AFL star Jimmy Bartel's violent childhood fuels his desire to stop domestic abuse.

Jimmy Bartel is a champion sports star. He plays for the Geelong Cats, he’s a Brownlow Medallist, a Norm Smith Medallist and has played in three premiership games.

He’s also a victim of domestic abuse.

His father Terry routinely verbally and physically abused him, his mum, and two sisters.

Bartel has opened up to the Herald Sun about growing up in a violent household, and the impact this had on him.

Terry Bartel was a gifted sportsman himself, who Jimmy says is a man you would want to “hang around with at the pub” but not have as a father.

Despite being young, Bartel remembers vividly violent scenes around the home.

“I remember Mum being on the floor in the hallway; he had repeatedly hit her, and she was trying to crawl away from him. I remember Olivia (eldest sister) trying to push him away from Mum, and he physically threw her against the wall, like a rag doll, which is hard to comprehend.”

He and his family lived in fear.

As a new father himself, it’s clear that Bartel is determined to influence change in the community.

XXX poses at the XXX Marquee on Derby Day at Flemington Racecourse on October 31, 2015 in Melbourne, Australia.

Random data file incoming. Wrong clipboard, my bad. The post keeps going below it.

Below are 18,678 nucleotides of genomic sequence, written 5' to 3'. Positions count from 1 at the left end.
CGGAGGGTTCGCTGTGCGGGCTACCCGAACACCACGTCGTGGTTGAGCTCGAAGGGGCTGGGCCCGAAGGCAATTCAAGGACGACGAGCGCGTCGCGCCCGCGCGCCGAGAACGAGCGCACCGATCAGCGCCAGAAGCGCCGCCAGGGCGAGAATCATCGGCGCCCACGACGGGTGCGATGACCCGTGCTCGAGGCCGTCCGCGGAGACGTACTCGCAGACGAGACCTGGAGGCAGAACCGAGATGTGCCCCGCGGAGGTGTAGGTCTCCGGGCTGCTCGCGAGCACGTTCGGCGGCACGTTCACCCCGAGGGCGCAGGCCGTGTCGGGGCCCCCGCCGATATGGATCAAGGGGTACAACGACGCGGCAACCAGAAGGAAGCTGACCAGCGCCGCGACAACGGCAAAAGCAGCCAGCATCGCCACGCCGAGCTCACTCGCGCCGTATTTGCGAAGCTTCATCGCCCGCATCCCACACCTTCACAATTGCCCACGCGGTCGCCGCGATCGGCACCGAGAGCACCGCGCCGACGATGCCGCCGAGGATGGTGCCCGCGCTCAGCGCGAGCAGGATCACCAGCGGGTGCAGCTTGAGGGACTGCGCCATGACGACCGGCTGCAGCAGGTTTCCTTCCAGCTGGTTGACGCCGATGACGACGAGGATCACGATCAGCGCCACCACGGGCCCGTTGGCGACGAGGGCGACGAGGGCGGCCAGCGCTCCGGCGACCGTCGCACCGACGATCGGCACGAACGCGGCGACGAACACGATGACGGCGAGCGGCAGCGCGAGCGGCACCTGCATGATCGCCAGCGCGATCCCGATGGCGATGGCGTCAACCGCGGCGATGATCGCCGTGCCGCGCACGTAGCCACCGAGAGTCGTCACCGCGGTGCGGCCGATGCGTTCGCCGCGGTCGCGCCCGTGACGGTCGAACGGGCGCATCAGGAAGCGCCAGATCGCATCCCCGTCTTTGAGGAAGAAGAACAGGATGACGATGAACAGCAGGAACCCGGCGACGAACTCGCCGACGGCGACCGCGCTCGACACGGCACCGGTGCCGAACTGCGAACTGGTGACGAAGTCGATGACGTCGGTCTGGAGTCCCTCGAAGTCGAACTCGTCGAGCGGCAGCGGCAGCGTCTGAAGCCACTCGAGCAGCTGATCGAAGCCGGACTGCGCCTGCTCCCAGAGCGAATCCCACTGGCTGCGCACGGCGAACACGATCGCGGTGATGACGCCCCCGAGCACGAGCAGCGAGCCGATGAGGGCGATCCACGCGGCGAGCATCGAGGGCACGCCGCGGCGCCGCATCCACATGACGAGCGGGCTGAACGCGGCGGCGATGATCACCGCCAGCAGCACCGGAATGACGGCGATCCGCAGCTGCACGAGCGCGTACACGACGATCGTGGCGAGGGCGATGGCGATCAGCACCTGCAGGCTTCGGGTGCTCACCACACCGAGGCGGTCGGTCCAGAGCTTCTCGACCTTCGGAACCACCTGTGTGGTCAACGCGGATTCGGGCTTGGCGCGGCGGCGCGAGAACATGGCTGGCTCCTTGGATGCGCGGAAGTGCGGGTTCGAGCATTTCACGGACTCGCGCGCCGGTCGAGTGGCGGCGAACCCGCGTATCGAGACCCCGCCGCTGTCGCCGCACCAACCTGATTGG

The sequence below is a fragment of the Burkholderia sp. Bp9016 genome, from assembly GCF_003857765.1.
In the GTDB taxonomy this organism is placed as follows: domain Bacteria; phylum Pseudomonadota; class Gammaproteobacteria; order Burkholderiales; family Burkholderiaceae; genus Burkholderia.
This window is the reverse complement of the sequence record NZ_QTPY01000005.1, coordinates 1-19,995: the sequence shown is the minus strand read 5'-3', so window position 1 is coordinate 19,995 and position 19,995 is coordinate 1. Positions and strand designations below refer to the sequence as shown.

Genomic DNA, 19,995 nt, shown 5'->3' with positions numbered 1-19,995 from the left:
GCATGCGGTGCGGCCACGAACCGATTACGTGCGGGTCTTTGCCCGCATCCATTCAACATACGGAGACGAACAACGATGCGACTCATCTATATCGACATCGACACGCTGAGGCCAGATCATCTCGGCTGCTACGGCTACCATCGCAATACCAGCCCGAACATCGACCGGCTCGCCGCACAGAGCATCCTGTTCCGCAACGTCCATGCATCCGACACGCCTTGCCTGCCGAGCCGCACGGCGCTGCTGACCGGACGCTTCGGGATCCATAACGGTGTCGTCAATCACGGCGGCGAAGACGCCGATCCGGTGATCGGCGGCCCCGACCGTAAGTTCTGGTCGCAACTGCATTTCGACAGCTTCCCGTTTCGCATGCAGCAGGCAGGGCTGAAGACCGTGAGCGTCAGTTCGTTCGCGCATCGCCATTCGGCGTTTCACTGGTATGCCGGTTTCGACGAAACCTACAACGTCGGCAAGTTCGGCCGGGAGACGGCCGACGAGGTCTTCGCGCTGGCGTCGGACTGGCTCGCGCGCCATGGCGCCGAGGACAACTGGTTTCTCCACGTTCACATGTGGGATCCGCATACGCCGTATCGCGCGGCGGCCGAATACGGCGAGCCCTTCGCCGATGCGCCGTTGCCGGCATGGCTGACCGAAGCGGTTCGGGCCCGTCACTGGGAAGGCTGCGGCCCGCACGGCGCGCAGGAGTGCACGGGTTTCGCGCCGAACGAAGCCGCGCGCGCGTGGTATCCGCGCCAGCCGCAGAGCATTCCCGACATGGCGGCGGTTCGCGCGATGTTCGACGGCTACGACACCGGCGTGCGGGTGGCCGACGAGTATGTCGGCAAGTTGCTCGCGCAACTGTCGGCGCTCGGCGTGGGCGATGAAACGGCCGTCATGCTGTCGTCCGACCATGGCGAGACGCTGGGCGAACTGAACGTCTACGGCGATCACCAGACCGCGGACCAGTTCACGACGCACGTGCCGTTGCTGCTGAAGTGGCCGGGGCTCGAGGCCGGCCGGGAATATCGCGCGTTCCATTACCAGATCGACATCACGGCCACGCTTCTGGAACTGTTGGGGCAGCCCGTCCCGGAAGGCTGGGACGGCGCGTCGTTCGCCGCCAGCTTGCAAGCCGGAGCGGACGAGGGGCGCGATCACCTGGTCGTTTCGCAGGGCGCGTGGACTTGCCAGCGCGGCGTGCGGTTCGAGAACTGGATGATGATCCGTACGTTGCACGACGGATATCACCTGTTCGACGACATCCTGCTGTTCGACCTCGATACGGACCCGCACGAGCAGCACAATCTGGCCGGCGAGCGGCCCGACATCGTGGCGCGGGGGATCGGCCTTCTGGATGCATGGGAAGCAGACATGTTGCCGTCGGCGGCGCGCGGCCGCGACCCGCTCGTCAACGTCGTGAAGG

Jimmy Bartel and his wife Nadia. Image via Getty.

“Everything you do and the decisions you make are about how you can help your kids.”

His parents separated when he was still a baby, and although his mum tried to help him have a relationship with his father, they didn’t have much of a relationship.


“Dad was invited to every sporting event I ever went to — but he never came. He never had an interest in it. ”

Lisa Wilkinson had some powerful words about the domestic violence epidemic in Australia. post continues after video: 

Video via Today

Bartel says  his father was an popular and intelligent man who justified his behaviour to himself.

It’s a strong reminder that domestic violence can be perpetrated by anyone, no matter what their background or status.

And although Bartel can see many similarities between him and his father, he credits his mum for the way he has turned out.

“Mum was hard but fair on me, but she didn’t want me to turn out like him. At different times I used to think she was incredibly hard on me over small things, but when you get older, you understand why.”

It’s no surprise Bartel is now a passionate domestic violence campaigner.

Yesterday, he launched “Face Up to DV”, a campaign to raise awareness and funds for the support of domestic violence victims.

Bartel says he will not shave his face or cut his hair for the entire 2016 AFL season, in the hopes that whenever people see him, they will be reminded of the cause, sparking conversation about the issue.

All funds raised will be split between The Luke Batty Foundation, and Bethany, which is a Geelong based family services organisation.

Despite everything, Bartel looks back on his childhood with fondness, saying his life with his mum and sisters was “perfect”.

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